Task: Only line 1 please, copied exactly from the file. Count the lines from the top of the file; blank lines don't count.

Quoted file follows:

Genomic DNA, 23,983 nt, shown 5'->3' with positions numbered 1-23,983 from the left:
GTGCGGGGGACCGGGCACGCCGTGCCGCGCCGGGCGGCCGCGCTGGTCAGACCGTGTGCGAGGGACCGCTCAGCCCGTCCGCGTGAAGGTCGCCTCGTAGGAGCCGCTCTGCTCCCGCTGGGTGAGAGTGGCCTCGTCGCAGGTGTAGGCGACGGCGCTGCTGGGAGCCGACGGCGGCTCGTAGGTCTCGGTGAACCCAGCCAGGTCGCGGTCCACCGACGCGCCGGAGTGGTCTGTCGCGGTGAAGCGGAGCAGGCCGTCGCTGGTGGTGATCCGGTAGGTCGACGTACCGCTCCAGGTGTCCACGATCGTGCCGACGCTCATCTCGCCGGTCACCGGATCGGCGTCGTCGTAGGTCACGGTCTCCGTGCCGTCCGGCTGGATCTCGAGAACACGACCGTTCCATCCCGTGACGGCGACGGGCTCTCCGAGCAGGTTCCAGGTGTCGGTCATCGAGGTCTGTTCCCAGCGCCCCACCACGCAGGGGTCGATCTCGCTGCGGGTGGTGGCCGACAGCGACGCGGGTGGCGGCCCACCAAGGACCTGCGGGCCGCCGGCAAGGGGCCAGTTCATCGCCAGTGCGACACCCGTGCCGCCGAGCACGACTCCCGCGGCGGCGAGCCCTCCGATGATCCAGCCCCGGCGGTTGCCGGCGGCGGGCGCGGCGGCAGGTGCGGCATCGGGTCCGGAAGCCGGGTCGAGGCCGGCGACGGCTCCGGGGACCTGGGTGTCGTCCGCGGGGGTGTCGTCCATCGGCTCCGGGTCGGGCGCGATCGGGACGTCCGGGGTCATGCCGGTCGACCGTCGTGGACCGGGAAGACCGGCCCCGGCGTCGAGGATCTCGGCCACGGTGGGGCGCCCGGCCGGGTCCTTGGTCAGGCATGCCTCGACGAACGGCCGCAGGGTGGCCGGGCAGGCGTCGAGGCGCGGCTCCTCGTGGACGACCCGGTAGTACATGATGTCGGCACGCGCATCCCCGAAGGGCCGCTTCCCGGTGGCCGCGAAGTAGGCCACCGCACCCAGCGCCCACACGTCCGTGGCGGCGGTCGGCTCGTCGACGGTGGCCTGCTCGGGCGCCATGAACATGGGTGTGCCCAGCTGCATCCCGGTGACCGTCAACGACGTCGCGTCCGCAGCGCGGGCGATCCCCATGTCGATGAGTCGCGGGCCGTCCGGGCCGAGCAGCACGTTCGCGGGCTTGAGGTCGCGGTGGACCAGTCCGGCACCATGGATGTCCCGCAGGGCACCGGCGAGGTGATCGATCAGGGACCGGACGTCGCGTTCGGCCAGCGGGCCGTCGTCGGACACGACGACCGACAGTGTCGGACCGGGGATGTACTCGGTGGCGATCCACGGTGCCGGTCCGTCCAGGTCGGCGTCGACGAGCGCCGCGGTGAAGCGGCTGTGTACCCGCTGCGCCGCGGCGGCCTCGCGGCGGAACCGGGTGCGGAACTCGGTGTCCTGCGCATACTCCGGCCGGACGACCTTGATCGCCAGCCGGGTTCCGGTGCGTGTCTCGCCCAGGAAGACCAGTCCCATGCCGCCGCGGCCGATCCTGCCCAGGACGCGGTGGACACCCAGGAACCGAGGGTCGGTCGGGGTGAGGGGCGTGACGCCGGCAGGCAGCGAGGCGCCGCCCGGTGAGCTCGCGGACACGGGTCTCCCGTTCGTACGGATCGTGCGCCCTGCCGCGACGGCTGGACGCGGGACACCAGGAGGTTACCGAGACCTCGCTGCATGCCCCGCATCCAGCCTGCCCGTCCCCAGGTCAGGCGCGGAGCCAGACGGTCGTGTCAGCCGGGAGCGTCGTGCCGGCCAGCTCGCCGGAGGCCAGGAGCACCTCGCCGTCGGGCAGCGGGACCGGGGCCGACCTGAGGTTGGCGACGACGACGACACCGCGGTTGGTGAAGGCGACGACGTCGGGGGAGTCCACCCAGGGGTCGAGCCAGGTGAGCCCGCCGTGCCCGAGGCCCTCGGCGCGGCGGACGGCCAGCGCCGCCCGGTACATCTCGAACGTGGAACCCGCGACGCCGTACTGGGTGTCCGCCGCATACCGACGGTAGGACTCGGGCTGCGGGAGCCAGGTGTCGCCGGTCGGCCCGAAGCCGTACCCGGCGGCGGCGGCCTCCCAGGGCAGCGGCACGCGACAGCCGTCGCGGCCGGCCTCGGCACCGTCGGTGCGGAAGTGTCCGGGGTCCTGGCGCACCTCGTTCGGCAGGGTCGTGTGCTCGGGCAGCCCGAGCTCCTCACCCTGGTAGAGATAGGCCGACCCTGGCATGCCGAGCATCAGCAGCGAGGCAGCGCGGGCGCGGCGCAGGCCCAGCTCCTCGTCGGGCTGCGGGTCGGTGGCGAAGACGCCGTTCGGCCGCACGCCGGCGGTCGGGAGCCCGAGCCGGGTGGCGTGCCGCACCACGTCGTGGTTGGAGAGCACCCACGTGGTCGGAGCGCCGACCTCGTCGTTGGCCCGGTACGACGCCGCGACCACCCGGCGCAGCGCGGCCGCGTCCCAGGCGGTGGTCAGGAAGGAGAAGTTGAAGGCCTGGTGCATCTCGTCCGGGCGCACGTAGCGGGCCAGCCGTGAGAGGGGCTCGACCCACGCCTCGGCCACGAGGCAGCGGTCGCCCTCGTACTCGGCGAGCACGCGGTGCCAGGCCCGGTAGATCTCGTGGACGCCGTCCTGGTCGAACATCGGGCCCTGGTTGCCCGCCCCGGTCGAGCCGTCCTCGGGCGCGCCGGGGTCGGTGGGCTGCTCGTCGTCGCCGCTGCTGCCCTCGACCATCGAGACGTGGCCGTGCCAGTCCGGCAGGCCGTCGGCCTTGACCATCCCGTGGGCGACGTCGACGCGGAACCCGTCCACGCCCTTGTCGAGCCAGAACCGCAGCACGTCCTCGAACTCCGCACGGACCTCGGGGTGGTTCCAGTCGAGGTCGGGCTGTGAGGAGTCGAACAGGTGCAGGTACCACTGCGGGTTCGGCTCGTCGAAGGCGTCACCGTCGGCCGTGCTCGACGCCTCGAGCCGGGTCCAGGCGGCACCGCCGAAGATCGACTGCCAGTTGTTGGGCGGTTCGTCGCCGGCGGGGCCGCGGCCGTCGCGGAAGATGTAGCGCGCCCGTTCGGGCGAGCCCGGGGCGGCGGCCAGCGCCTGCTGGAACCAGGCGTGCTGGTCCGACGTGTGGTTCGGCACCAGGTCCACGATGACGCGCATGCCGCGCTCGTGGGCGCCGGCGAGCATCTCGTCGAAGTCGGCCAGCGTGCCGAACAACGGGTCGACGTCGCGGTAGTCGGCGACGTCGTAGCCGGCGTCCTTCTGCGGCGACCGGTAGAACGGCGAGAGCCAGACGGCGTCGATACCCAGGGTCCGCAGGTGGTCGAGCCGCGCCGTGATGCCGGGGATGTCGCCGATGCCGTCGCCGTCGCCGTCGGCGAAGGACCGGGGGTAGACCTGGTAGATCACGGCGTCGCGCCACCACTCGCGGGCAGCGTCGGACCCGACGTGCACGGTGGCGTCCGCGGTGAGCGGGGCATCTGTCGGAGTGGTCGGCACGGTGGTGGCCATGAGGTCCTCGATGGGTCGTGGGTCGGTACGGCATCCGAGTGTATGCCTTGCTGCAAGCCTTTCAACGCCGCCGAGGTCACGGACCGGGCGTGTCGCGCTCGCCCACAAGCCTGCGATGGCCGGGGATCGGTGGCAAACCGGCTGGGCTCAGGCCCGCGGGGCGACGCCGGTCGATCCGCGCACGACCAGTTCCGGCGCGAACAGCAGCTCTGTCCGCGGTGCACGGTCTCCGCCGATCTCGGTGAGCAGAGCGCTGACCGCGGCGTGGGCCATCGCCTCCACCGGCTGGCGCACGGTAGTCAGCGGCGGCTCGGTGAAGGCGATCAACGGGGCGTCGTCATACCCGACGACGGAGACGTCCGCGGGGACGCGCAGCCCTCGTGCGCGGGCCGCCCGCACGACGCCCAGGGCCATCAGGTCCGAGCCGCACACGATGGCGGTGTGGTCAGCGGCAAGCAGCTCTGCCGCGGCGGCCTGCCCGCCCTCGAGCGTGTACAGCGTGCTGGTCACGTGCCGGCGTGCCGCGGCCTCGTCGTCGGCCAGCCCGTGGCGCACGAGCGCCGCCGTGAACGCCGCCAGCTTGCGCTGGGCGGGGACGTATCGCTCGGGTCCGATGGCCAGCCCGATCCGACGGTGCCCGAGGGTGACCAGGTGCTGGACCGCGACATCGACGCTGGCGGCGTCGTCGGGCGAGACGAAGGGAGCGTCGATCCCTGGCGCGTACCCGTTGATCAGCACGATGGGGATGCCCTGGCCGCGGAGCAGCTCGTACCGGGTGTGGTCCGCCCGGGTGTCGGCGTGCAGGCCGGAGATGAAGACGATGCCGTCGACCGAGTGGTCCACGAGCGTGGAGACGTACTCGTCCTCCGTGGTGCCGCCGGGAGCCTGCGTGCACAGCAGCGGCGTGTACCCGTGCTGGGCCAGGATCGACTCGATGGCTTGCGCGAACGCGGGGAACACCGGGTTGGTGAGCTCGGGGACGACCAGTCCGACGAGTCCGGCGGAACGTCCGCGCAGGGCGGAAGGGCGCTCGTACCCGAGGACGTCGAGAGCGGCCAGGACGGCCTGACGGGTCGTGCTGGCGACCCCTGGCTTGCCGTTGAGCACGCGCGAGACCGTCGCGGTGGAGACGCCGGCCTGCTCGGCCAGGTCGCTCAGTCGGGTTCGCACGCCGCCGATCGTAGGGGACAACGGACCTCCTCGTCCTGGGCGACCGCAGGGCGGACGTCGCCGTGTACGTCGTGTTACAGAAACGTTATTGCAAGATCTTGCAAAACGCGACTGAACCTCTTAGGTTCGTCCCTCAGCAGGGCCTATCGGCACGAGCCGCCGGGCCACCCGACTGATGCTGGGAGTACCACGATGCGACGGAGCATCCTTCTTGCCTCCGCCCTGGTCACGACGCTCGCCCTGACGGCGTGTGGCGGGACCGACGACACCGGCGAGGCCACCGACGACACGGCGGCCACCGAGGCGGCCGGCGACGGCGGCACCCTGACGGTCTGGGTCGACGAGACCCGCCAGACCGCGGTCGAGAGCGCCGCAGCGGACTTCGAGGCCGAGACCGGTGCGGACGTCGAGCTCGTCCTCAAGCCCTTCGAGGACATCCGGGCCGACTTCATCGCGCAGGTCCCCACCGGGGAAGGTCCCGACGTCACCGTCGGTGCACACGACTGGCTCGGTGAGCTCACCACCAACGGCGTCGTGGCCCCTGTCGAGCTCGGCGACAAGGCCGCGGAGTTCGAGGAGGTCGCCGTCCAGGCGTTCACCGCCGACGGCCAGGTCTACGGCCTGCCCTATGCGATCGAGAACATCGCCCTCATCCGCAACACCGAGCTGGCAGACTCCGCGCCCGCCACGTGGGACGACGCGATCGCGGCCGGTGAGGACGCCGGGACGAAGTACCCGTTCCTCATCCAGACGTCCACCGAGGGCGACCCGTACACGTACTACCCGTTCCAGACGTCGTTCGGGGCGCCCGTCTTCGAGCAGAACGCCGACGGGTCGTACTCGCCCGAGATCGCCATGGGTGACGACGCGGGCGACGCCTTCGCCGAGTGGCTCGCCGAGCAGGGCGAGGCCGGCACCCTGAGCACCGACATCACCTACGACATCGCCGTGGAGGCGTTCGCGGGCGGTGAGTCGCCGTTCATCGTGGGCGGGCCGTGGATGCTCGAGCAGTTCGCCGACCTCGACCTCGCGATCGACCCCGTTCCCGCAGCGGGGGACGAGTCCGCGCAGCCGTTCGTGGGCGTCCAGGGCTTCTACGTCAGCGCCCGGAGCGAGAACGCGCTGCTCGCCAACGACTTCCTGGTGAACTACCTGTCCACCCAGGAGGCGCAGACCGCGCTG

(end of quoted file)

Genomic DNA, 23,983 nt, shown 5'->3' with positions numbered 1-23,983 from the left: